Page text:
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Accueil > Séminaires > Archive des séminaires d’Utinam > 2015

Christos Argirusis

Sonoelectrochemistry - a versatile tool for the preparation of nanomaterials

jeudi 15 octobre 2015, 14h00

salle de conférences de l’observatoire

Christos Argirusis, Director of the Laboratory of Inorganic Materials Technology, Université Technique Nationale d’Athènes, Synthesis and Development of Industrial Processes Department

Résumé :

Sonochemistry is the research area in which molecules undergo a chemical reaction due to the application of powerful ultrasound radiation (20 kHz–10 MHz) [1] . The physical phenomenon responsible for the sonochemical process is acoustic cavitation. This theory of the hot spot mechanism claims that very high temperatures (5000–25,000 K) are obtained upon the collapse of the bubble and chemical bonds can be broken. Since this collapse occurs in less than a nanosecond [2,3], very high cooling rates, in excess of 1011 K/s, are also obtained. This high cooling rate hinders the organization and crystallization of the products. The temperature in the interface between bubble and liquid is lower (ca. 1900 °C) than inside the collapsing bubble, but higher than the temperature of the bulk (usually between room temperature and 80 °C).

Sonoelectrochemistry, the application of ultrasound in electrochemistry has become increasingly popular in the past decade, especially in the field of materials science because of its potential in the production of nanomaterials, metals, alloys and composites with different properties and superior quality, hardness, and homogeneity, but also in analytical chemistry and electroorganic synthesis [5,6,7]. Electrochemical experiments can be performed using the ultrasonic horn generating the ultrasound itself as the cathode, which is especially suitable for the production of nanopowders. The major effects of ultrasound in electrochemical reactions are the enhanced mass transport due to acoustic streaming, influence of cavitation on reaction mechanism and surface cleaning and erosion [8].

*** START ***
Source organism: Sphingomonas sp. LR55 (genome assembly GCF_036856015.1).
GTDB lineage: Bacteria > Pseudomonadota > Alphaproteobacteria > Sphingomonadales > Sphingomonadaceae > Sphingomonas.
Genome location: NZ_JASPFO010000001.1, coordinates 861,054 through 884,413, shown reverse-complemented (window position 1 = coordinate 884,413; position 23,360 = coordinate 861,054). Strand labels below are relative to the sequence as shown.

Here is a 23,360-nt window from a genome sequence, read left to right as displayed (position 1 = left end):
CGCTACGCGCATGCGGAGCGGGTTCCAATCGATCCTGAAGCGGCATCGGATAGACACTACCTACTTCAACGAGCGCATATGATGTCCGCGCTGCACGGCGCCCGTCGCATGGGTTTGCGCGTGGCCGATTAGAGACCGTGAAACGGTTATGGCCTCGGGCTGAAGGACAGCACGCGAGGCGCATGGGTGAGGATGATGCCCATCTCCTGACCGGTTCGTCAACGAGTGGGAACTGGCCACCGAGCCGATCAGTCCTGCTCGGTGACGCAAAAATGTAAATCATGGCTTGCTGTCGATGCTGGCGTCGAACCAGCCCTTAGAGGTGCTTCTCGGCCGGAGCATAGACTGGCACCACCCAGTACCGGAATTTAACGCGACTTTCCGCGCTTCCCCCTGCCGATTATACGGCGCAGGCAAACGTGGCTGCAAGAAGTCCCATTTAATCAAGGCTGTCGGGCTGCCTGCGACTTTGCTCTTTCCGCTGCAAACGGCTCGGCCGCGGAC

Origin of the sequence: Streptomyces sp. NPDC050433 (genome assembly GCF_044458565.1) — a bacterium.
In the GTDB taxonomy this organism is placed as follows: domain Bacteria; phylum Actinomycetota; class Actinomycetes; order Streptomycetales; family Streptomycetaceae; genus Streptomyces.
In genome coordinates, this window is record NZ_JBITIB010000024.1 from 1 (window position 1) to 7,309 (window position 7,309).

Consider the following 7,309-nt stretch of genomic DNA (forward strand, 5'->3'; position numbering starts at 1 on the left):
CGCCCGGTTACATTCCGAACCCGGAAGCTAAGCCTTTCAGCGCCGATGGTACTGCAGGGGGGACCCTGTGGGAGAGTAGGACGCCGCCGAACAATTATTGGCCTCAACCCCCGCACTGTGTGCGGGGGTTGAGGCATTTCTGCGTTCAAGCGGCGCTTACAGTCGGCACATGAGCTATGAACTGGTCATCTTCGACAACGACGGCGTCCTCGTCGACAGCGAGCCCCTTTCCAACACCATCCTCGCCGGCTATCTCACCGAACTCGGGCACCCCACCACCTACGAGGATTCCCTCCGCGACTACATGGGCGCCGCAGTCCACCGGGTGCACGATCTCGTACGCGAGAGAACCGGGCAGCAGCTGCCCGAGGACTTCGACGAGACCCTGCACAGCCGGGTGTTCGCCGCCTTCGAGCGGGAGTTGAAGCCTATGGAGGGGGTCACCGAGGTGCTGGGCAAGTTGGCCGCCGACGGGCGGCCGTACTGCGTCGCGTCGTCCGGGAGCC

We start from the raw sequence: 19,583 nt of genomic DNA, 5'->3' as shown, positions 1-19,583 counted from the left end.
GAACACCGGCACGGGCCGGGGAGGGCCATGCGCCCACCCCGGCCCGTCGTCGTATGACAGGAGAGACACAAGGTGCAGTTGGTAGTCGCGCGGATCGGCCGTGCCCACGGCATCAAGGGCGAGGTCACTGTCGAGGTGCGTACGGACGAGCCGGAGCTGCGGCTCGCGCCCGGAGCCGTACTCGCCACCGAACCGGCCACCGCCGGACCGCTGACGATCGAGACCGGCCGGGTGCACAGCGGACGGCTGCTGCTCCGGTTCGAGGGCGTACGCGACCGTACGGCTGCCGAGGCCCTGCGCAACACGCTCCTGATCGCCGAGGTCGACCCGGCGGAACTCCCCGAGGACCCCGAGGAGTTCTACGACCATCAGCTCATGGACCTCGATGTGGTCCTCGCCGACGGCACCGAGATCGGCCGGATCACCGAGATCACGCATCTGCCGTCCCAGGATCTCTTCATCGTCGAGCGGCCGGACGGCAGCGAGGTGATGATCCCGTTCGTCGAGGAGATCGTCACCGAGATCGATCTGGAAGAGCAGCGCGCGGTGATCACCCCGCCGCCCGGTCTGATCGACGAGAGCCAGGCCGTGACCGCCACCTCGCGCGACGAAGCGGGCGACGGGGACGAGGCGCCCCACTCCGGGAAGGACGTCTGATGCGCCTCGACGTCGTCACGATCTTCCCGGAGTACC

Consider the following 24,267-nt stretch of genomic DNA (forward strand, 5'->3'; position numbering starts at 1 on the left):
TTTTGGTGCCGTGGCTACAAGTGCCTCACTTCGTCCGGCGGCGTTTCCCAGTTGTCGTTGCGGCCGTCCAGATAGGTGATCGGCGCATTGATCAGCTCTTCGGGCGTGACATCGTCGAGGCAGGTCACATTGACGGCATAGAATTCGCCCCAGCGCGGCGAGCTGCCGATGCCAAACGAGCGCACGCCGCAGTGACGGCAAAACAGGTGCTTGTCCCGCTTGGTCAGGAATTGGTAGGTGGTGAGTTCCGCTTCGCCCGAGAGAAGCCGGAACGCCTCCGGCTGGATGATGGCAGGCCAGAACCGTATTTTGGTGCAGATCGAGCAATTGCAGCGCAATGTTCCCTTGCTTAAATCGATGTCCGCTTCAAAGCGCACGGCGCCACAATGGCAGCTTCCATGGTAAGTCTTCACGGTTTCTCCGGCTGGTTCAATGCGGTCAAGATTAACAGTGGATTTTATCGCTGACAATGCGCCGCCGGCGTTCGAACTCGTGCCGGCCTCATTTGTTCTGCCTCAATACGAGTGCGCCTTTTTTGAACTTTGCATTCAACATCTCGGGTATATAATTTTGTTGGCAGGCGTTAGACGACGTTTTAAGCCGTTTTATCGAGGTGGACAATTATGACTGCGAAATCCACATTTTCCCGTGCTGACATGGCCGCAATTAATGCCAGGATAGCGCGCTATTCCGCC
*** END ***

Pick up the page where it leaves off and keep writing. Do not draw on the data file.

The electrochemical quartz crystal microbalance technique (EQCM) allows to determine mass changes at the surface of the working electrode, which is one of the Au-electrodes of a piezoelectric quartz resonator, with a very high sensitivity. Recently we demonstrated that this technique can be applied also in the presence of an ultrasonic field, and is therefore suitable to study (sono)-electrochemical reactions [9,10].

References :

[1] K.S. Suslick, S.-B. Choe, A.A. Cichowlas, M.W. Grinstaff, Nature 353 (1991) 414
[2] R. Hiller, S.J. Putterman, B.P. Barber, Phys. Rev. Lett. 69 (1992) 1182
[3] B.P. Barber, S.J. Putterman, Nature 352 (1991) 414
[4] K.S. Suslick, D.A. Hammerton, R.E. Cline, J. Am. Chem. Soc. 108 (1986) 5641
[5] R. G. Compton, J. C. Eklund, F. Marken, Electroanalysis 9 (1997) 509.
[6] D. J. Walton, Arkivoc (2002) 198
[7] J.-L. Delplancke, J. Dille, J. Reisse, et al., Chem. Mater. 12 (2000) 946.
[8] C. E. Banks, R. G. Compton, A. C. Fisher, I. E. Henley ; Phys. Chem. Chem. Phys. 6 (2004) 3147
[9] O. Schneider, S. Matić, Chr. Argirusis ; Electrochim. Acta, 53 (2008) 5485–5495
[10] Chr. Argirusis, S. Matić, O. Schneider ; phys. stat. sol. (a) 205, No. 10, 2400–2404 (2008)

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